Under the sex category, we suggest including non-binary classification, and in relation to the age category, we recommend stratifying across age groups rather than exclusively aggregate data in clinical trial participants over the age of 65. Particularly, the age category would amplify the intent of ICER to focus on diversity as varied age group participation may yield differential outcomes measures. AI/AN representative groups classification is imperative particularly due to reduced sample size reporting and future investment for targeted clinical trial recruitment.

Expanded sex classification is congruent to the broader understanding of LGBTQ+ clinical trial representative participants. No mention was provided in the proposed changes nor the white paper on Advancing Health Technology Assessment Methods that Support Health Equity of clinical trial participants with differential abilities. ICER should consider adding this category for classification purposes and expansion of diversity metrics.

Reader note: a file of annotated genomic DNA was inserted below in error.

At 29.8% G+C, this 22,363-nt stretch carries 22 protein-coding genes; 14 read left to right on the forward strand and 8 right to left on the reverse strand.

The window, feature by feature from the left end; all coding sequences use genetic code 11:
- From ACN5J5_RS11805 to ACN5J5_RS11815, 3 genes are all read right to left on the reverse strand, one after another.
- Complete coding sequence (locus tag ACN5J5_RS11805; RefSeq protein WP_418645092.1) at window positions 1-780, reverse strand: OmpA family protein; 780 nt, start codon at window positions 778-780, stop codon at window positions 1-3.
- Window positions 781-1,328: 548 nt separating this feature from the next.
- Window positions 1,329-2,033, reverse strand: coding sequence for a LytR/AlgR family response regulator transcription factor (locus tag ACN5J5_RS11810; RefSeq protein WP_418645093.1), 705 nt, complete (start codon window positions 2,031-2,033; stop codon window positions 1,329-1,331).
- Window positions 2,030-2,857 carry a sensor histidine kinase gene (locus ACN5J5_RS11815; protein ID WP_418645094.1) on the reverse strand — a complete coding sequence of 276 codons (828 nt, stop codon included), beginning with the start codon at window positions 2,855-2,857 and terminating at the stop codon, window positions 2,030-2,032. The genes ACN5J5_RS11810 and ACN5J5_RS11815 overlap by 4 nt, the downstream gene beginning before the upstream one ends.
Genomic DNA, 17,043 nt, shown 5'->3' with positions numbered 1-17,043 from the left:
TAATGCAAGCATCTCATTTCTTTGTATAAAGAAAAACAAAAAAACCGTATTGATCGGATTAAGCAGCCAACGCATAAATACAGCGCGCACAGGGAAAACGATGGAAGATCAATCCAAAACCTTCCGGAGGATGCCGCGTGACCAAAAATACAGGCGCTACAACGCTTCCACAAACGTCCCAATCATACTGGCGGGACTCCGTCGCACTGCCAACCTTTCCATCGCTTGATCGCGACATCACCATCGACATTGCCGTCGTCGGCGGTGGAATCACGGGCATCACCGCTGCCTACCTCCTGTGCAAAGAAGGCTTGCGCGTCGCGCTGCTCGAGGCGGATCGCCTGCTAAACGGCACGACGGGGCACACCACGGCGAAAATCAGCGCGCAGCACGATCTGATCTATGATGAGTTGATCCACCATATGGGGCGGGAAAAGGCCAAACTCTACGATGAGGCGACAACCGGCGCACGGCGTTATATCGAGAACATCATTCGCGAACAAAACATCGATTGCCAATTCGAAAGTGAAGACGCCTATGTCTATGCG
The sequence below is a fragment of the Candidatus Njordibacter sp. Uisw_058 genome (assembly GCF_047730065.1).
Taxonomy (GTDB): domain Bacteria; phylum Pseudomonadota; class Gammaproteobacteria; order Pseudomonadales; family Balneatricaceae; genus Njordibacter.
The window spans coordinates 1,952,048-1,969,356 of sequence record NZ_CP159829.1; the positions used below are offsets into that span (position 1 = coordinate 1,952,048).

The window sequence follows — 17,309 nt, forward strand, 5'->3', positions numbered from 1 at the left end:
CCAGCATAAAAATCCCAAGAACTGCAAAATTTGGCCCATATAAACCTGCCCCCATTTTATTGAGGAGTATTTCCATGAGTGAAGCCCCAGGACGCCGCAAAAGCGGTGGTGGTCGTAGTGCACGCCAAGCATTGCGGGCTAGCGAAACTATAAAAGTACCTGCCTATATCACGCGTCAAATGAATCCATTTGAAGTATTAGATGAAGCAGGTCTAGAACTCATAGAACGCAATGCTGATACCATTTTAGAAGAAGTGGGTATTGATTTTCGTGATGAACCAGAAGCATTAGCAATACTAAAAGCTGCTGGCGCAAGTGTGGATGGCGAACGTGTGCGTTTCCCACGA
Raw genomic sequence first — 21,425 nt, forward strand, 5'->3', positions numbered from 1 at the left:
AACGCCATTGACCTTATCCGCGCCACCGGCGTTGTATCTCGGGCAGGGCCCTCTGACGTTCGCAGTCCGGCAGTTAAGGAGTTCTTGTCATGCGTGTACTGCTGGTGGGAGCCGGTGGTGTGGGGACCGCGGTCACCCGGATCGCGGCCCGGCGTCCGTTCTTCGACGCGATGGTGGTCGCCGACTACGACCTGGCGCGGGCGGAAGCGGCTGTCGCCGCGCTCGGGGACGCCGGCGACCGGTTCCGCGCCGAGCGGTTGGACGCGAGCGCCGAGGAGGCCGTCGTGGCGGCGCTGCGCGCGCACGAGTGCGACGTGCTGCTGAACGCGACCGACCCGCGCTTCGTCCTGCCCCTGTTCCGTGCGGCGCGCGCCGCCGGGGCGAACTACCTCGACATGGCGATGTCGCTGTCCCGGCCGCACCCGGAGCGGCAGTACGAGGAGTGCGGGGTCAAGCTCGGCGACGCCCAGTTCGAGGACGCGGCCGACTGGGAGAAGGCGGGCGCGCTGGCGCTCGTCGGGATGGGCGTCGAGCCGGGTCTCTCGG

Lastly, we suggest outlining how the proposed changes to this framework on clinical trial diversity complements the US Food and Drug Administration’s (FDA’s) ongoing work on creating advisory councils and other initiatives that account for patient centricity and transparency. Also, the FDA guidance “Collection of Race and Ethnicity Data in Clinical Trials (October 2016)” and, “Diversity Plans to Improve Enrollment of Participants From Underrepresented Racial and Ethnic Populations in Clinical Trials.” have robust suggestions on increasing diversity in clinical trials for sponsors and drug developers. It is unclear how ICER’s Clinical Trial Sample Diversity Ratings would build upon these guidances. As an organization with a diverse membership of multiple patient advocacy organizations and biotech and pharmaceutical companies, we believe these new changes could lead to confusion and duplicative efforts.